In July 2009, Information Week published the National Institute of Standards and Technology (NIST) definition of cloud computing as part of an article that confirms "...a growing number of federal agencies are plugging into the cloud."
The article defines cloud computing as "A model for enabling convenient, on-demand network access to a shared pool of configurable computing resources (e.g., networks, servers, storage, applications, and services) that can be rapidly provisioned and released with minimal management effort or service provider interaction."; in other words, easy access to applications and IT infrastructure, without a lot of hardware, software, or service provider overhead.
For those with concerns about security within the cloud, the article goes on to say that author Peter Mell, who hails from the NIST, and who recently spoke at the IT On A Budget Forum, called cloud security "a doable thing".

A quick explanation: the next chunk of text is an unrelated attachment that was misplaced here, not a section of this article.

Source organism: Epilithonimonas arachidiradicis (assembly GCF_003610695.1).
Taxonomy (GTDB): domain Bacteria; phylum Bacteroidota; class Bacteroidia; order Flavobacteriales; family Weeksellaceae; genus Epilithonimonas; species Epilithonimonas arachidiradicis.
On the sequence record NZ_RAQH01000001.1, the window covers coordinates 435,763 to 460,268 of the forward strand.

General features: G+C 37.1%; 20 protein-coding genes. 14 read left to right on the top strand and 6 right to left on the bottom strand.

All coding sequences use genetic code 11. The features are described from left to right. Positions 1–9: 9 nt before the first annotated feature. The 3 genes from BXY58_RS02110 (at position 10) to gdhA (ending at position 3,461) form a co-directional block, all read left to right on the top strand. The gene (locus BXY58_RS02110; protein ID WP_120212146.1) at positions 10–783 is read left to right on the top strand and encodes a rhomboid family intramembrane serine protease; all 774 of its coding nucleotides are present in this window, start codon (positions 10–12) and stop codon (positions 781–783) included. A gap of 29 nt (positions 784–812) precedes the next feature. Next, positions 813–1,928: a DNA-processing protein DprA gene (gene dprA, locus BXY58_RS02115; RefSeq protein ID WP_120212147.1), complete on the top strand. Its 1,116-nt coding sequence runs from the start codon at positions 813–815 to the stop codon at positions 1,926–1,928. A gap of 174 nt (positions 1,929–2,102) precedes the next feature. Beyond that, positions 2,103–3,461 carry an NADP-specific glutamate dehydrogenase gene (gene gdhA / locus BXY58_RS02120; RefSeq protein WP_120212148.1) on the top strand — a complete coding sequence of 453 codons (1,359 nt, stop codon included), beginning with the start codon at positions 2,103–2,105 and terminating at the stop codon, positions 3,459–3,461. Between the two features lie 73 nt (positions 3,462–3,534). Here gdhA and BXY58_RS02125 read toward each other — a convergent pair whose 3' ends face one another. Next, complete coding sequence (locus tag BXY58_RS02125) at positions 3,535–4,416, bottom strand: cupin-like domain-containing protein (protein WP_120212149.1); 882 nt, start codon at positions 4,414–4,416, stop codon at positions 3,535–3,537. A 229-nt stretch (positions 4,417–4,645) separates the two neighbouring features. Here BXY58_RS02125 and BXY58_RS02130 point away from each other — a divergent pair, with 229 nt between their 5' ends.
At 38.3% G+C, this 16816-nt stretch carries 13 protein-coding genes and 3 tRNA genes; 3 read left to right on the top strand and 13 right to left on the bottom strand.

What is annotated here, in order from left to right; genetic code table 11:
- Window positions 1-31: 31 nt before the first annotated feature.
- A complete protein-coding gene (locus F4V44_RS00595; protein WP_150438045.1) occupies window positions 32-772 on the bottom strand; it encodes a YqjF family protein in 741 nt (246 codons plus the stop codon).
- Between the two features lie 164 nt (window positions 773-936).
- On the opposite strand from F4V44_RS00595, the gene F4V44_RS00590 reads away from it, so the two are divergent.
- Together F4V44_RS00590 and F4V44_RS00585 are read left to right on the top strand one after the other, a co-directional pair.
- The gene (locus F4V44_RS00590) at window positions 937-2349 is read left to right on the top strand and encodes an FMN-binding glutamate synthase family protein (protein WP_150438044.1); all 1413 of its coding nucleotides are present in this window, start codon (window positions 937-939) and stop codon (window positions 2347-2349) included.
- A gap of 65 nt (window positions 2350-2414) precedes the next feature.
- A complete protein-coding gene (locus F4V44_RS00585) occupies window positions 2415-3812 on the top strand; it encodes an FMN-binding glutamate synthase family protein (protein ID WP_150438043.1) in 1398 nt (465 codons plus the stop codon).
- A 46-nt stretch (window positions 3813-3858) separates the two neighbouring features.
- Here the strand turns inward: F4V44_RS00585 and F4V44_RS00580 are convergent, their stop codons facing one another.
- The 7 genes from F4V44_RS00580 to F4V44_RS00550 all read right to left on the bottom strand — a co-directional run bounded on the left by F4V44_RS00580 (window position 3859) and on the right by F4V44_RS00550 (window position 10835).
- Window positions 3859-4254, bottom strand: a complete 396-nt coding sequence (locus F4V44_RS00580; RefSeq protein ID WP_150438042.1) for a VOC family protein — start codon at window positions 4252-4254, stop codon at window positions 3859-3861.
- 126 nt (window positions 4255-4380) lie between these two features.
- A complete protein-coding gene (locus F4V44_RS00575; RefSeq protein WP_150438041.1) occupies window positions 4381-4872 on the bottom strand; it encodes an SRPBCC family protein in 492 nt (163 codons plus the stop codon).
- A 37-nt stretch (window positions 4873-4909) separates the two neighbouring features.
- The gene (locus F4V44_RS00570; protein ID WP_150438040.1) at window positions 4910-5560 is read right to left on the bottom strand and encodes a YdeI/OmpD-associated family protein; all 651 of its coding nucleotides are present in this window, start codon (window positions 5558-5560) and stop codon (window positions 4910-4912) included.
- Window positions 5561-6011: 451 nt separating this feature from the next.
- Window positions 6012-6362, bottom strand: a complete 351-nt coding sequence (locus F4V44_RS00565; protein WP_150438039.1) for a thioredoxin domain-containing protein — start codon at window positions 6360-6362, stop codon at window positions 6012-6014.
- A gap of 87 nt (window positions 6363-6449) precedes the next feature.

Because it can eliminate capital expense while providing improvements to business operations (read sales and profitability growth), the use of cloud computing is growing. A business owner's challenge will be to find the providers who can correctly implement cloud computing solutions that complement their business strategy.
Before taking steps to explore cloud computing solutions, I caution business owners to first have a defined and viable IT strategy that parallels their overall business strategy. While cloud computing offers many benefits, such as lower capital costs, faster implementation, easier application management, etc., without a defined IT strategy, cloud computing can wind up like many other failed IT initiatives – a costly project that ends with the business owner scratching their head and wondering "what went wrong?".
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